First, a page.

Smoke Free Apartment Living

I’ve received multiple complaints about one tenant vaping and smoking marijuana. How should I approach the offending tenant? Can I request to see his medical marijuana card?

“Smoke is smoke. Both tobacco and marijuana smoke impair blood vessel function similarly. People should avoid both….”
-Matthew Springer, cardiovascular researcher and Associate Professor of Medicine, UCSF

The issue is really not about medical marijuana and someone’s possible disability.  Rather, the problem here is that secondhand smoke inhaled by non-smoking residents, whether it be from tobacco, marijuana, or some other substance is likely a nuisance.  A nuisance, broadly defined in the multifamily world, is an activity which is harmful or injurious to those living within proximity to it.  Common apartment nuisances might include excessive noise, illegal drug manufacturing and distribution, and the harboring of dangerous animals within the home of the nuisance-committing resident.  Secondhand smoke, when exhaled around others within the vicinity of the smoker, is also a serious nuisance.

Indeed, the US Surgeon General has stated that there is no safe level of exposure to secondhand smoke.  And while most publicity is directed towards the over seventy chemicals in cigarettes that are carcinogenic, secondhand marijuana smoke contains fine particulate matter that can be breathed deeply into the lungs and cause lung irritation, asthma attacks, and increase the likelihood of respiratory infection. Significant amounts of mercury, cadmium, nickel, lead, hydrogen cyanide, and chromium, as well as enhanced levels of ammonia, are found in mainstream marijuana smoke.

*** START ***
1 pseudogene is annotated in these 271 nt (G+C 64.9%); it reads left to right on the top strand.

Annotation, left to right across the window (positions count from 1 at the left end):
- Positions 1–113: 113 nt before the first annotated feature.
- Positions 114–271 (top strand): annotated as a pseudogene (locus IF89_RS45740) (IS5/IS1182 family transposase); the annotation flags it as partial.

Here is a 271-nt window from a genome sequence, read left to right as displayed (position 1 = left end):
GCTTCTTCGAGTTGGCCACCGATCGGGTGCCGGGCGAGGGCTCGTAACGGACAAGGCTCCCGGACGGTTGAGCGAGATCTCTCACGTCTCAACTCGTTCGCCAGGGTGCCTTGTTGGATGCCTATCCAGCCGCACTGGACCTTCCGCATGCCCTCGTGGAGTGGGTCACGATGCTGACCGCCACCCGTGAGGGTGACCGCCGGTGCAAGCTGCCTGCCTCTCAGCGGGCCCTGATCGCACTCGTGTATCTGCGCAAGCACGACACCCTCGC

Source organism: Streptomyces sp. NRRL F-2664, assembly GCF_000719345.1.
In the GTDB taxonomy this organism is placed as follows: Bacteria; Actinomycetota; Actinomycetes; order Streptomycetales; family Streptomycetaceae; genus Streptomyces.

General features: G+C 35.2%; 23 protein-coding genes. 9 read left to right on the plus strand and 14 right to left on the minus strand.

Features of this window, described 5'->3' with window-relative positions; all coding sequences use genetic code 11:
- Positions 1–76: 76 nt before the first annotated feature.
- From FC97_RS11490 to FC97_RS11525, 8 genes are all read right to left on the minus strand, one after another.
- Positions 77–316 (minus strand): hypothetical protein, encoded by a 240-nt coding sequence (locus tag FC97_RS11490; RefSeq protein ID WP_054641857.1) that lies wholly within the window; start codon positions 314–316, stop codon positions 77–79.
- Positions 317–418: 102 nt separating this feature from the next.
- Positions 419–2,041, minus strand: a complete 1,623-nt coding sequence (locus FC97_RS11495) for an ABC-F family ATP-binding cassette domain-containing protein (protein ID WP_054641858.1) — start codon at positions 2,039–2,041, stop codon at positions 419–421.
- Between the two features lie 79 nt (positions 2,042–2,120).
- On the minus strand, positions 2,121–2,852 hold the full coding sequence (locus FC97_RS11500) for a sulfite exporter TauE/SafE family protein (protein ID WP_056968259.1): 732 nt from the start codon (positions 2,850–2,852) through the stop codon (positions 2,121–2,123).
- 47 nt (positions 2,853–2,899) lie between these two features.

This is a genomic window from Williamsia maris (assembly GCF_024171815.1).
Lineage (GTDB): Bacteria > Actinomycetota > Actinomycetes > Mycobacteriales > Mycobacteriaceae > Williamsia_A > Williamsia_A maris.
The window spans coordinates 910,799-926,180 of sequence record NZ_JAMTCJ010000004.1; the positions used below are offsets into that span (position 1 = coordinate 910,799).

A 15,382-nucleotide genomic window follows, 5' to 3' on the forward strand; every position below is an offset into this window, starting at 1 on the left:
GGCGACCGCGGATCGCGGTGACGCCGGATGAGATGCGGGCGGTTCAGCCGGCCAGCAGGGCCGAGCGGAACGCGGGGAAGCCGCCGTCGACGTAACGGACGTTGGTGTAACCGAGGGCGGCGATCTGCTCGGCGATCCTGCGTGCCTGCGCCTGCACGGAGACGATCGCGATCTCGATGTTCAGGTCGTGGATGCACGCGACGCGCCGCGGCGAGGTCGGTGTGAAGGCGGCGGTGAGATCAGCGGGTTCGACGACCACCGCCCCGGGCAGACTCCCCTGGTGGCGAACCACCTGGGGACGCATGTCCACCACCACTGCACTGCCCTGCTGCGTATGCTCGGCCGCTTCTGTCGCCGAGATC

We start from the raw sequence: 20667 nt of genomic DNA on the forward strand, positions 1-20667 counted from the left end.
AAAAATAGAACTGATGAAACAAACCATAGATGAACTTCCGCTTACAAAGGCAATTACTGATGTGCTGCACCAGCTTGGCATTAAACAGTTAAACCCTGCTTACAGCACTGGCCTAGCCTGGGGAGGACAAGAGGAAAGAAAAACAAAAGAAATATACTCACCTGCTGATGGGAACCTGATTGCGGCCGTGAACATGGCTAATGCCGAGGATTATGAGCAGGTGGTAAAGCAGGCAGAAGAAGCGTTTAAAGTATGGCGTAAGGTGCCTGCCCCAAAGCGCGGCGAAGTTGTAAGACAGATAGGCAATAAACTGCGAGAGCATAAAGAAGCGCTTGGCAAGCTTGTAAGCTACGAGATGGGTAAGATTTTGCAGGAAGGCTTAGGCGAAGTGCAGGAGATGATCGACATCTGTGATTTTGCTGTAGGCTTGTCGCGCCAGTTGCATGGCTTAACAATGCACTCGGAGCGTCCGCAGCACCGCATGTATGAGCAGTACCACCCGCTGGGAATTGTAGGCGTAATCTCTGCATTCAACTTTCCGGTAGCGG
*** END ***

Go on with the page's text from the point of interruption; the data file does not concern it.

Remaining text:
In 2009, the California Office of Environmental Health Hazard Assessment added marijuana smoke to its Proposition 65 list of carcinogens and reproductive toxins. It reported that at least thirty-three toxins present in both marijuana smoke and tobacco smoke are Proposition 65 carcinogens.  In sum, secondhand smoke from marijuana contains many of the same deadly chemicals as smoke from tobacco, including those linked to lung cancer.

So what does this mean?  Even with no-smoking clauses in the lease agreement, many operators are now grappling with marijuana smokers, especially since recreational use has been legalized.  Yet regardless of pot’s legal status, and regardless of someone’s medical need for it, using marijuana in a manner that is injurious to others is a nuisance and, for the landlord’s protection, must be aggressively addressed. 

For starters, the offending resident should be formally warned in writing that the continued dissemination of secondhand smoke may lead to legal action, including the possible termination of the tenancy.  Secondly, because evictions are no longer practical, management should make every effort to find a mechanical remedy such as (a) sealing the doors and windows of the smoker’s apartment; (b) installing ventilation or air filtration system in the common areas or near/within the smoker’s unit that will abate the smoke; and, most importantly, (c) for the entire apartment community, emphasize smoke-free policies throughout building common areas, in new lease agreements, and even in existing leases. (While leases that permit smoking cannot be unilaterally changed to prohibit smoking with the eviction as an enforcement mechanism, owners can and should inform all residents that for health and safety reasons the building is non-smoking and that everyone is expected to support a safe and harm-free living environment).  Lastly, urge the smoker to switch to other forms of smokeless delivery.  Any cannabis shop nowadays sells their ware in the smoke-free form of (i) edibles; (ii) pills, capsules, and tablets; (iii) powder; (iv) transdermal patches; (v) vapes; (vi) tinctures (droplets); and (vii) topicals.